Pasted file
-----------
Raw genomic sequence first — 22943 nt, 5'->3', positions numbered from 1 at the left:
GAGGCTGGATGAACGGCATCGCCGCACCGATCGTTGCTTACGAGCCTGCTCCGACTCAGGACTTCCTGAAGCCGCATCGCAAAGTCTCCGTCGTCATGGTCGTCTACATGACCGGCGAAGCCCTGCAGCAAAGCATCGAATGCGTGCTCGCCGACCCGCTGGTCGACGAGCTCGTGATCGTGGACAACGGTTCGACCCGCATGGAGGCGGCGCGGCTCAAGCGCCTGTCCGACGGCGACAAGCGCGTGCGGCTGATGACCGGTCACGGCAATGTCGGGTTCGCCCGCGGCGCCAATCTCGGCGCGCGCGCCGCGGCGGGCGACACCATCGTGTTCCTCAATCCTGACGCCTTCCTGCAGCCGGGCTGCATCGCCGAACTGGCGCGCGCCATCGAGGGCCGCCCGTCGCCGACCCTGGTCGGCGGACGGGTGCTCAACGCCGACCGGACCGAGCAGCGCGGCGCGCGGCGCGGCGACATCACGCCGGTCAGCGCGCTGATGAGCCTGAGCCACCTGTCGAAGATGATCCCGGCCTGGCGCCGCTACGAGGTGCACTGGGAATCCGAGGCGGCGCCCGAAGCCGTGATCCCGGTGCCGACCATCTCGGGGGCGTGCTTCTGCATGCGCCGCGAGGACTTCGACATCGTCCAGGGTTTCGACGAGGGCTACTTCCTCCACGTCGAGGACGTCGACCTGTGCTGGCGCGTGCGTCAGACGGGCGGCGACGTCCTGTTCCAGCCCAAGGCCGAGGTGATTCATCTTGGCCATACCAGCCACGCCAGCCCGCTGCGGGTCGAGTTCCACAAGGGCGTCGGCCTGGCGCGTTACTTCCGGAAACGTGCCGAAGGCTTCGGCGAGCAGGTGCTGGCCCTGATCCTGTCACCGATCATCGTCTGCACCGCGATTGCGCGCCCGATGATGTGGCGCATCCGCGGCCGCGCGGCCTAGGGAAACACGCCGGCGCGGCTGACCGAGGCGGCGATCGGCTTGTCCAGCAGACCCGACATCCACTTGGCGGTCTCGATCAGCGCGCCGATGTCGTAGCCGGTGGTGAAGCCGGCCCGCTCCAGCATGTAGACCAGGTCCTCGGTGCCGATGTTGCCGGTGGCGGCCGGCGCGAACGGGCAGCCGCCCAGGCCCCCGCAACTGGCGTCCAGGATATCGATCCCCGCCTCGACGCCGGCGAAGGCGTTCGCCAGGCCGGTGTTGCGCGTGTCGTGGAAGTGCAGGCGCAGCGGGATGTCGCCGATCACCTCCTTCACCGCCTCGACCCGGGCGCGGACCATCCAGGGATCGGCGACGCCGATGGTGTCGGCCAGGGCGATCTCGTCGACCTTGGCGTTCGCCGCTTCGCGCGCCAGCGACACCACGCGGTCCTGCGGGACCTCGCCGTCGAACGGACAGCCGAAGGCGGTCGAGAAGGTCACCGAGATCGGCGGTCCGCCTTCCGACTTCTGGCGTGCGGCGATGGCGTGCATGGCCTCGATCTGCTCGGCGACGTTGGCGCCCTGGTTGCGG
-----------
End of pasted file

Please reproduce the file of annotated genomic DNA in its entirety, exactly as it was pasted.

Raw genomic sequence first — 22943 nt, 5'->3', positions numbered from 1 at the left:
GAGGCTGGATGAACGGCATCGCCGCACCGATCGTTGCTTACGAGCCTGCTCCGACTCAGGACTTCCTGAAGCCGCATCGCAAAGTCTCCGTCGTCATGGTCGTCTACATGACCGGCGAAGCCCTGCAGCAAAGCATCGAATGCGTGCTCGCCGACCCGCTGGTCGACGAGCTCGTGATCGTGGACAACGGTTCGACCCGCATGGAGGCGGCGCGGCTCAAGCGCCTGTCCGACGGCGACAAGCGCGTGCGGCTGATGACCGGTCACGGCAATGTCGGGTTCGCCCGCGGCGCCAATCTCGGCGCGCGCGCCGCGGCGGGCGACACCATCGTGTTCCTCAATCCTGACGCCTTCCTGCAGCCGGGCTGCATCGCCGAACTGGCGCGCGCCATCGAGGGCCGCCCGTCGCCGACCCTGGTCGGCGGACGGGTGCTCAACGCCGACCGGACCGAGCAGCGCGGCGCGCGGCGCGGCGACATCACGCCGGTCAGCGCGCTGATGAGCCTGAGCCACCTGTCGAAGATGATCCCGGCCTGGCGCCGCTACGAGGTGCACTGGGAATCCGAGGCGGCGCCCGAAGCCGTGATCCCGGTGCCGACCATCTCGGGGGCGTGCTTCTGCATGCGCCGCGAGGACTTCGACATCGTCCAGGGTTTCGACGAGGGCTACTTCCTCCACGTCGAGGACGTCGACCTGTGCTGGCGCGTGCGTCAGACGGGCGGCGACGTCCTGTTCCAGCCCAAGGCCGAGGTGATTCATCTTGGCCATACCAGCCACGCCAGCCCGCTGCGGGTCGAGTTCCACAAGGGCGTCGGCCTGGCGCGTTACTTCCGGAAACGTGCCGAAGGCTTCGGCGAGCAGGTGCTGGCCCTGATCCTGTCACCGATCATCGTCTGCACCGCGATTGCGCGCCCGATGATGTGGCGCATCCGCGGCCGCGCGGCCTAGGGAAACACGCCGGCGCGGCTGACCGAGGCGGCGATCGGCTTGTCCAGCAGACCCGACATCCACTTGGCGGTCTCGATCAGCGCGCCGATGTCGTAGCCGGTGGTGAAGCCGGCCCGCTCCAGCATGTAGACCAGGTCCTCGGTGCCGATGTTGCCGGTGGCGGCCGGCGCGAACGGGCAGCCGCCCAGGCCCCCGCAACTGGCGTCCAGGATATCGATCCCCGCCTCGACGCCGGCGAAGGCGTTCGCCAGGCCGGTGTTGCGCGTGTCGTGGAAGTGCAGGCGCAGCGGGATGTCGCCGATCACCTCCTTCACCGCCTCGACCCGGGCGCGGACCATCCAGGGATCGGCGACGCCGATGGTGTCGGCCAGGGCGATCTCGTCGACCTTGGCGTTCGCCGCTTCGCGCGCCAGCGACACCACGCGGTCCTGCGGGACCTCGCCGTCGAACGGACAGCCGAAGGCGGTCGAGAAGGTCACCGAGATCGGCGGTCCGCCTTCCGACTTCTGGCGTGCGGCGATGGCGTGCATGGCCTCGATCTGCTCGGCGACGTTGGCGCCCTGGTTGCGG